Kyrgyzstan's government submitted a draft bill to parliament Wednesday that would close a U.S. base that is key to the American military campaign in Afghanistan.
The move came a day after President Kurmanbek Bakiyev said the base would be shuttered and shortly after the Central Asian nation secured billions of dollars in loans and aid from Russia, which resents the American presence in a country that Moscow regards as part of its traditional sphere of influence.
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The possibility poses a serious challenge to the new U.S. administration and President Barack Obama's plan to send up to 30,000 more American forces into Afghanistan this year.
Earlier Wednesday, the U.S. Embassy in Kyrgyzstan said the United States had received no formal notification of the closure.
Talks are due to continue on keeping the air base in the country, despite the Kyrgyz president's announcement, the embassy said in a statement.
The government said the decision to order the closure of the Manas base was made because the base has fulfilled its purpose of supporting military actions in Afghanistan.
In Afghanistan, "state institutions have been created, a Constitution adopted, a president was elected, and government was formed. All the necessary conditions are in place for the stable functioning of a government in Afghanistan," the statement said.
The Kyrgyz government also cited growing popular discontent with the U.S. military presence among its motivations for the closure. It also criticized U.S. obstruction of the investigation into the fatal shooting in December 2006 of a Kyrgyz truck driver by a U.S. serviceman during a security check at the entrance to the air base.
Officials have not specified when the closure might take place, but the agreement under which the base was established in 2001 specifies that the United States must be given 180 days notice.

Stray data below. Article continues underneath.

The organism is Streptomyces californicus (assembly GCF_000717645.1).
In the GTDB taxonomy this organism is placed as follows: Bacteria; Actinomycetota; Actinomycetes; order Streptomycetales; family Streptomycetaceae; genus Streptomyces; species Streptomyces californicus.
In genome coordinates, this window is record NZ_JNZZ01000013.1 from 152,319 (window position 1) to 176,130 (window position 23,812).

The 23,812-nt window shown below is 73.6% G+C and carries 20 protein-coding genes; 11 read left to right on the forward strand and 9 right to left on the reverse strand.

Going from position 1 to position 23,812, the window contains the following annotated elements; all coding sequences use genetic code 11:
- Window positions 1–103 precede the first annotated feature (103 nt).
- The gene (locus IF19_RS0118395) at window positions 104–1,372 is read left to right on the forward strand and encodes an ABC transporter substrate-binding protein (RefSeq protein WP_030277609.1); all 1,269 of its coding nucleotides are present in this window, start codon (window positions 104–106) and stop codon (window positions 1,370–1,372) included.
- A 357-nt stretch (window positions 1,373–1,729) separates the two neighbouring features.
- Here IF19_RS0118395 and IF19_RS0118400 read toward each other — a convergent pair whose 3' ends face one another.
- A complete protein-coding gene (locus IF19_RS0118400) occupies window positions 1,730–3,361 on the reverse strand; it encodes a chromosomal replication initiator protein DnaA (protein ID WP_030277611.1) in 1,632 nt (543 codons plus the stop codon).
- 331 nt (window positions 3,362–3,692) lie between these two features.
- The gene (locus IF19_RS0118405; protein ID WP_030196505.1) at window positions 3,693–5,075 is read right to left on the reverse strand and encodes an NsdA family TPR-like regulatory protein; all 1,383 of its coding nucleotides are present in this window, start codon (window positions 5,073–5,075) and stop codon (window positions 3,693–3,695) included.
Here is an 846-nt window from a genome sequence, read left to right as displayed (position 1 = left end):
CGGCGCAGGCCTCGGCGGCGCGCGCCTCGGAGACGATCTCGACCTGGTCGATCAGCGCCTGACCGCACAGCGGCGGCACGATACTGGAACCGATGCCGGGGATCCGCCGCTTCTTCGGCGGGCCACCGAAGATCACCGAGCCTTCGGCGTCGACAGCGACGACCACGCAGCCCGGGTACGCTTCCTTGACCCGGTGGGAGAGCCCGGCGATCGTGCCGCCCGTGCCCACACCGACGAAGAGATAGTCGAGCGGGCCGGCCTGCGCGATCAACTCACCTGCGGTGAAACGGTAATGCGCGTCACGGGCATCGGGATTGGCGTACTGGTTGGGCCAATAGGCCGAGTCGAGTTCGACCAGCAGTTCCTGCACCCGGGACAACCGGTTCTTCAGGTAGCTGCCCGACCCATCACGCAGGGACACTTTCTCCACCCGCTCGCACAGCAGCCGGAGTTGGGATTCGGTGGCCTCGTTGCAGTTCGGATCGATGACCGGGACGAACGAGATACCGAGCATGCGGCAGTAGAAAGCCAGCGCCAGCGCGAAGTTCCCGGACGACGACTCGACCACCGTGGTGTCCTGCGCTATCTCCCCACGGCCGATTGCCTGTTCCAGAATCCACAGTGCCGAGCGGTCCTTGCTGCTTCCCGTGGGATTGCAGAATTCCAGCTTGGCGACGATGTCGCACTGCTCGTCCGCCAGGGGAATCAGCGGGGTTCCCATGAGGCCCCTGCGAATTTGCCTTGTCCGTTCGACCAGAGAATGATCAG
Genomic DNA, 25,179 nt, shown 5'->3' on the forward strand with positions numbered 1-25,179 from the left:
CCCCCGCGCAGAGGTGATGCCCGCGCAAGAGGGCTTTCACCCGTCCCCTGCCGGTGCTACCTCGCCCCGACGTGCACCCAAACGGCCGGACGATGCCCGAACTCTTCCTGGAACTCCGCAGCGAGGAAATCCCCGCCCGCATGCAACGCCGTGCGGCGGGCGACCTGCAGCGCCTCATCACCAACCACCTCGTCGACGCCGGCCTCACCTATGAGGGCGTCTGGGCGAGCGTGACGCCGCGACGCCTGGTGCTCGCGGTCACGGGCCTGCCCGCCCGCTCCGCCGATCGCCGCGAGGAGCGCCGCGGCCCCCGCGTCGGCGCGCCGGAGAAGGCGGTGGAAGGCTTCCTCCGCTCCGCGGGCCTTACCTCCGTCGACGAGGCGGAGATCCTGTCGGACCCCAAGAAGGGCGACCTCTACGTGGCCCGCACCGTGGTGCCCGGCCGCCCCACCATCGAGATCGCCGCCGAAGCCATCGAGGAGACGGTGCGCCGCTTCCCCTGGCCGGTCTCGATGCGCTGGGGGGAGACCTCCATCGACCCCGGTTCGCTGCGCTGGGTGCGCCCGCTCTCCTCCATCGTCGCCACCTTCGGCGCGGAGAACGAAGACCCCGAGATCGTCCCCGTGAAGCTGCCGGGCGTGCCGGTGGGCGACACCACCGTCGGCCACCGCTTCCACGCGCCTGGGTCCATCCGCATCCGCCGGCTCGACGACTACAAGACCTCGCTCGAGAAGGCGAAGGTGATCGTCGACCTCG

The base, which is located with the Manas civilian airport near Kyrgyzstan's capital, is an important air-mobility facility, home to tanker planes that refuel warplanes flying over Afghanistan. It also supports airlifts and medical evacuation operations and houses troops heading into and out of Afghanistan. Kyrgyzstan and Afghanistan do not share a border.
The threat of closure comes at a time when increasing attacks on transport depots and truck convoys in Pakistan have raised doubts about the country's ability to protect vital supply routes — and increased the necessity for alternative routes through Central Asia. Some 75 percent of U.S. supplies to Afghanistan currently travel through Pakistan.
A bomb attack on a bridge Tuesday severed the main supply route for U.S. troops through Pakistan, and assailants torched 10 stranded trucks on Wednesday.
Russia, although nominally supportive of the anti-terrorism campaign in Afghanistan, is wary of the U.S. presence in Kyrgyzstan. Moscow established an air base in Kyrgyzstan one year after the U.S. base went into operation.
In a visit to the base last month, Gen. David Petraeus, commander of U.S. operations in Afghanistan and Iraq, said that Manas would be key to plans to boost the U.S. troop presence in Afghanistan. He also said the United States currently pumps a total of $150 million into Kyrgyzstan's economy annually, including $63 million in rent for Manas.